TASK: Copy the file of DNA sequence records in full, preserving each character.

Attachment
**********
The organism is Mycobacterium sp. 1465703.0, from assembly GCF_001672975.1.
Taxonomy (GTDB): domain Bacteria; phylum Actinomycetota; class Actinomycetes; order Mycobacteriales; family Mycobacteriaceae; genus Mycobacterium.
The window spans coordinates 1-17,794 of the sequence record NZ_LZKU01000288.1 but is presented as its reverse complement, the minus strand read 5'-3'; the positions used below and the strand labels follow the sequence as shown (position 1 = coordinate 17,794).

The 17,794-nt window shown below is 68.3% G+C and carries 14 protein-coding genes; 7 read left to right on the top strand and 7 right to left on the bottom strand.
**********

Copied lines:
The organism is Mycobacterium sp. 1465703.0, from assembly GCF_001672975.1.
Taxonomy (GTDB): domain Bacteria; phylum Actinomycetota; class Actinomycetes; order Mycobacteriales; family Mycobacteriaceae; genus Mycobacterium.
The window spans coordinates 1-17,794 of the sequence record NZ_LZKU01000288.1 but is presented as its reverse complement, the minus strand read 5'-3'; the positions used below and the strand labels follow the sequence as shown (position 1 = coordinate 17,794).

The 17,794-nt window shown below is 68.3% G+C and carries 14 protein-coding genes; 7 read left to right on the top strand and 7 right to left on the bottom strand.